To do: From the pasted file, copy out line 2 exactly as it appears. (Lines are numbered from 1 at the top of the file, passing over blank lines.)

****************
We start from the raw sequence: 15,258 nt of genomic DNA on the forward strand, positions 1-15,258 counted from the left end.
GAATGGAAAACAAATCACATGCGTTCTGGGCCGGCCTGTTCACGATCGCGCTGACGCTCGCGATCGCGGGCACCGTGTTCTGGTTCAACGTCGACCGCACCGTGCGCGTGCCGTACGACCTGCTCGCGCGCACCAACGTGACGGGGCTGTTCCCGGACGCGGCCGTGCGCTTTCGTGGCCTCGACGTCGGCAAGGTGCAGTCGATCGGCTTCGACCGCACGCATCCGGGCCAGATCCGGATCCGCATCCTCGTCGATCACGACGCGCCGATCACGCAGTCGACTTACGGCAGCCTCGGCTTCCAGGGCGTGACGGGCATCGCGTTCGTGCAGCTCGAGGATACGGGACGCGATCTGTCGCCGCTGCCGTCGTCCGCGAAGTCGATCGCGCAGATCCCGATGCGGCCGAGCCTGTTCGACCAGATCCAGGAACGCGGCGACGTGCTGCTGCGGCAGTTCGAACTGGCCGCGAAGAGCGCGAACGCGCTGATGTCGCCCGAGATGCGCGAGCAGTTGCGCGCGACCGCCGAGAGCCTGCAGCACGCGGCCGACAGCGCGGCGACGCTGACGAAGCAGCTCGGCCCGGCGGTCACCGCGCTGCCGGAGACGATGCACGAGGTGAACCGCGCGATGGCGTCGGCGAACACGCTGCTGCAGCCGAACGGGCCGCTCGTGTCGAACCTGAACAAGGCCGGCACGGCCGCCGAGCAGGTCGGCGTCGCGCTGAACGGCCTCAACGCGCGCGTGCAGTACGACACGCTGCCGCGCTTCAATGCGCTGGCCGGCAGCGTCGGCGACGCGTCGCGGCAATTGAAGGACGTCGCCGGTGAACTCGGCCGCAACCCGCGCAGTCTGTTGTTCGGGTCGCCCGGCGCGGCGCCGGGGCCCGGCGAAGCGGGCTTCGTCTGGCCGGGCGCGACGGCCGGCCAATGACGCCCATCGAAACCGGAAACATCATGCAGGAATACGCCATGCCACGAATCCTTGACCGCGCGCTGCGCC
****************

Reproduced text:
GAATGGAAAACAAATCACATGCGTTCTGGGCCGGCCTGTTCACGATCGCGCTGACGCTCGCGATCGCGGGCACCGTGTTCTGGTTCAACGTCGACCGCACCGTGCGCGTGCCGTACGACCTGCTCGCGCGCACCAACGTGACGGGGCTGTTCCCGGACGCGGCCGTGCGCTTTCGTGGCCTCGACGTCGGCAAGGTGCAGTCGATCGGCTTCGACCGCACGCATCCGGGCCAGATCCGGATCCGCATCCTCGTCGATCACGACGCGCCGATCACGCAGTCGACTTACGGCAGCCTCGGCTTCCAGGGCGTGACGGGCATCGCGTTCGTGCAGCTCGAGGATACGGGACGCGATCTGTCGCCGCTGCCGTCGTCCGCGAAGTCGATCGCGCAGATCCCGATGCGGCCGAGCCTGTTCGACCAGATCCAGGAACGCGGCGACGTGCTGCTGCGGCAGTTCGAACTGGCCGCGAAGAGCGCGAACGCGCTGATGTCGCCCGAGATGCGCGAGCAGTTGCGCGCGACCGCCGAGAGCCTGCAGCACGCGGCCGACAGCGCGGCGACGCTGACGAAGCAGCTCGGCCCGGCGGTCACCGCGCTGCCGGAGACGATGCACGAGGTGAACCGCGCGATGGCGTCGGCGAACACGCTGCTGCAGCCGAACGGGCCGCTCGTGTCGAACCTGAACAAGGCCGGCACGGCCGCCGAGCAGGTCGGCGTCGCGCTGAACGGCCTCAACGCGCGCGTGCAGTACGACACGCTGCCGCGCTTCAATGCGCTGGCCGGCAGCGTCGGCGACGCGTCGCGGCAATTGAAGGACGTCGCCGGTGAACTCGGCCGCAACCCGCGCAGTCTGTTGTTCGGGTCGCCCGGCGCGGCGCCGGGGCCCGGCGAAGCGGGCTTCGTCTGGCCGGGCGCGACGGCCGGCCAATGACGCCCATCGAAACCGGAAACATCATGCAGGAATACGCCATGCCACGAATCCTTGACCGCGCGCTGCGCC